I recently uploaded a video which was produced extremely simply. From a technical standpoint, it was well within the means of anyone with a video camera. A collaborator on the project notified his friends at Facebook, and he says it has gotten more “likes” than any other he has published. I’m not exactly surprised because the video is definitely eye-catching.

That positive response to individual, artisanal work raises an issue any prospective filmmaker should consider. One of the consequences of narrative feature dominance is an equation in expectation between technical difficulty and quality. There is also a scarcely less damaging equivalence between virtuosity and talent. It is easy to understand how and why those expectations have evolved. After all, Hollywood and its counterparts invest a good deal of money in their product and are at pains to let the public know just what a great show their efforts will yield.

Both the publicists and the public assume that if a lot of money was spent, the results will be worth consideration. Money has to be spent to overcome the laws of physics that can get in the way of the simplest action, to pay for the skill that goes into making actors look their best, to deal with the “difficulties” of wayward talent, to compensate for the wrong weather or to adjust for countless other considerations that go toward producing the better-than-life, “there’s always a parking space in the movies” illusion.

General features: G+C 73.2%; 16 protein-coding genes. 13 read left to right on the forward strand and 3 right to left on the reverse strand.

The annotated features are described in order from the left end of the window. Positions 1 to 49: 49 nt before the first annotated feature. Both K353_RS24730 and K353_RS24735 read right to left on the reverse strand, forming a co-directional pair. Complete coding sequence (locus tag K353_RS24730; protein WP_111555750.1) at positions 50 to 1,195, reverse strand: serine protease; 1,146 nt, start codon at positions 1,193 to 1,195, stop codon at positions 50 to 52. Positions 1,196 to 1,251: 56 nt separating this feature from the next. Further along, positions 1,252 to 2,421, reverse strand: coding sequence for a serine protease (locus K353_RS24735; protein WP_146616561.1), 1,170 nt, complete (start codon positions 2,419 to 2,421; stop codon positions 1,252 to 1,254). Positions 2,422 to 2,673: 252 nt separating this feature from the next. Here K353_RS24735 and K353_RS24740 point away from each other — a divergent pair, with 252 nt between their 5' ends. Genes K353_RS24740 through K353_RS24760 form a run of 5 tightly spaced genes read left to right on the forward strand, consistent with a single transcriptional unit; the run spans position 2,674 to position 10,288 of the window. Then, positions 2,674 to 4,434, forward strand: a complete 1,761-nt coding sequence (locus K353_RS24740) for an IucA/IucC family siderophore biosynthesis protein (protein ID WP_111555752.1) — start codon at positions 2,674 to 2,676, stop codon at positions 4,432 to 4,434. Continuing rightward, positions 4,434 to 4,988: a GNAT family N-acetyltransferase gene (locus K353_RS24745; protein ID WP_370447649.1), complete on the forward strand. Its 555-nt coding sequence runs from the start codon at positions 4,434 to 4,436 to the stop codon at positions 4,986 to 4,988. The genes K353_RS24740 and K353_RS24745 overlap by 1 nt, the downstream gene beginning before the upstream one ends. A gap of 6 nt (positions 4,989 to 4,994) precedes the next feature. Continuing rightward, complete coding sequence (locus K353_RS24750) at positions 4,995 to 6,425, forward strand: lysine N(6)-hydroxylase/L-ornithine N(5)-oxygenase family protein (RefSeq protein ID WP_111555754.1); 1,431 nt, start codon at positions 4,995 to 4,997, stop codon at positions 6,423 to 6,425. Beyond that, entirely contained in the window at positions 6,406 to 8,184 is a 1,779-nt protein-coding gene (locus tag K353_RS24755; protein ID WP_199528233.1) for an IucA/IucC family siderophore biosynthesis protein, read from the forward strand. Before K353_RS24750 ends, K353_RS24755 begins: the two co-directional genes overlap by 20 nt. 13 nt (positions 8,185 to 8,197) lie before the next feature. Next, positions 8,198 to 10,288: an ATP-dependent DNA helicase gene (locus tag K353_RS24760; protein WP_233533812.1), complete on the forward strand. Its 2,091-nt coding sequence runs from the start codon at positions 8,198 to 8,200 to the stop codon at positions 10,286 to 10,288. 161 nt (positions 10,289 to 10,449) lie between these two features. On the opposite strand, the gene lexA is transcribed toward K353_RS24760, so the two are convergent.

It is therefore assumed that if a certain degree of complexity was not experienced in the efforts, the results cannot, should not be taken seriously. As a result, films are judged on the material facts of production at the expense of the more conceptual pre- and post-production phases. Ironically, if the viewer’s attention is explicitly drawn to production (by, say, a microphone dipping momentarily into the frame, or perhaps by an actor flubbing a line, or by a billion other possible flaws) then the results are taken even less seriously. In other words, effort is assumed to be most successful when it is hidden. It is expected to deliver, but not be noticed except as display.

While equating a film’s qualities with how much effort went into achieving them might once have been understandable, if not justified, the mass dissemination of production tools and the resulting pervasive cinematic sophistication should have eliminated technical gloss as a mark of quality. It should certainly have eliminated any valuing of virtuosity when the most jaw-dropping effects are often produced by machines. Instead, more money and effort are poured into ever slicker, tighter, more technologically complex productions for which those very qualities are the primary attraction and which are guaranteed to date as more powerful tools supplant those used in their creation.

Of course, any tool is only as powerful as the person using it. Filmmakers and audiences must internalize that lesson and embrace the virtues of simplicity.

I’m not holding my breath.